But when housemate Robert Corless returned to their home, he found Mr Wilson slumped on the bathroom floor with his arm over the toilet and fresh blood around his nose and mouth. His partially eaten meal was on a plate downstairs.
Mr Wright said Zaman deliberately cut corners because he was desperate to save money in order to clear his £300,000 of debt.
He said: 'By January 2014, when the bank account balances and other loans held by the defendant were viewed together, the businesses operated by the defendant were £294,667.88 in debt and that debt level increased over 2013 by £85,899.76.'
Zaman met with his food supplier Fakir Chilwan in June 2013 and asked him to replace almond power with groundnut powder, which was half the price, the court heard.
Mr Wright said: 'He was told by Mr Chilwan that groundnut was in fact about half the price of almond. On being told that, Mr Zaman instructed Chilwan to stop sending him almond and instead to send him ground nut powder.
'Mr Chilwan noted the request but also stressed that the change in ingredient was significant. He told Mr Zaman that if he changed product he would have to change his menu to ensure that customers knew he was using peanut ingredients in the preparation of food.'
Zaman said he would do so but in fact ignored the warning, jurors heard.
The day after Mr Wilson's death, Zaman rang his supplier and asked to swap his remaining groundnut powder for almond, the court heard.
Mr Wright said: 'At last, Mohammed Zaman did something responsible to protect his customers. But it was too little and for Paul Wilson it was tragically too late.'
As well as selling potentially deadly meals, Zaman flouted the law when he hired his staff, the court was told.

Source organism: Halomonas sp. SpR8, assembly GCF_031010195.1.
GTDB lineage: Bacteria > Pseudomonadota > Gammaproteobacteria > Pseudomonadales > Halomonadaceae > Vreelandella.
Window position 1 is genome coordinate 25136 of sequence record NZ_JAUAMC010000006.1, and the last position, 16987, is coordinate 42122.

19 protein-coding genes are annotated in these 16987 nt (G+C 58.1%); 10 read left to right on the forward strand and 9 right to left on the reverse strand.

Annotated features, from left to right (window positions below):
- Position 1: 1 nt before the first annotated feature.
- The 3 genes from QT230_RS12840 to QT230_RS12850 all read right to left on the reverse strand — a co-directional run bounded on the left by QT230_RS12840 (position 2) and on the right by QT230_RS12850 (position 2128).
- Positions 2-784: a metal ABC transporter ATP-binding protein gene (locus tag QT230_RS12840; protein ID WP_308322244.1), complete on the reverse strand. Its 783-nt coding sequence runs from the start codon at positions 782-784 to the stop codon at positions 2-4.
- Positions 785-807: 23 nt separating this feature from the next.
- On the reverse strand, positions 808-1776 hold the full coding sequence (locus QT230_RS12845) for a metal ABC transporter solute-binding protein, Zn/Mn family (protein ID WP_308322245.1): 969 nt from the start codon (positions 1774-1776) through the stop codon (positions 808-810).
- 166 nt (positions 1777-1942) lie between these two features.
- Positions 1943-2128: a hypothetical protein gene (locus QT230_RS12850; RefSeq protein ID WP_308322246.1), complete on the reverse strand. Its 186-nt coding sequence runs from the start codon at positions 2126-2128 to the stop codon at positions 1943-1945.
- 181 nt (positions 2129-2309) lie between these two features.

Mr Wright said: 'Cost-cutting was also a factor that influenced the defendant when it came to hiring the staff he employed.
'The staff who were working in the Indian Garden on the night that Paul Wilson died, in particular the chef and the waiter who took the order for that fatal meal and then prepared it, were each not entitled to work in the United Kingdom.
'The defendant may seek to portray himself as a responsible restaurateur who employed properly trained staff and took all proper steps to ensure the safety of his customers.
'However we will contend that his financial difficulties coupled with his disregard for rules and regulations reveal a rather different reality. His was a reckless and cavalier attitude to risk and one that we would describe as grossly negligent.'
He concluded: 'This defendant was in charge, he owned the business and he employed the staff and it was this defendant's responsibility to put in place systems and training to ensure the food served to customers was safe. Ultimately the prosecution says that the buck stops with the boss.'
Alistair Webster, QC, defending, told the jury that the situation was not as simple as the prosecution claimed and that they had to consider whether or not they believed the crown's theories that Zaman changed his ingredients due to cost.
Mr Webster said: 'The death of Paul Wilson was in any view a tragic event for his family and friends. It happened and it shouldn't have happened. It's a tragedy.'
Zaman, from York, denies manslaughter through gross negligence in what is thought to be the first case of its kind.
He has also pleaded not guilty to breaching a series of food regulations.
The trial continues.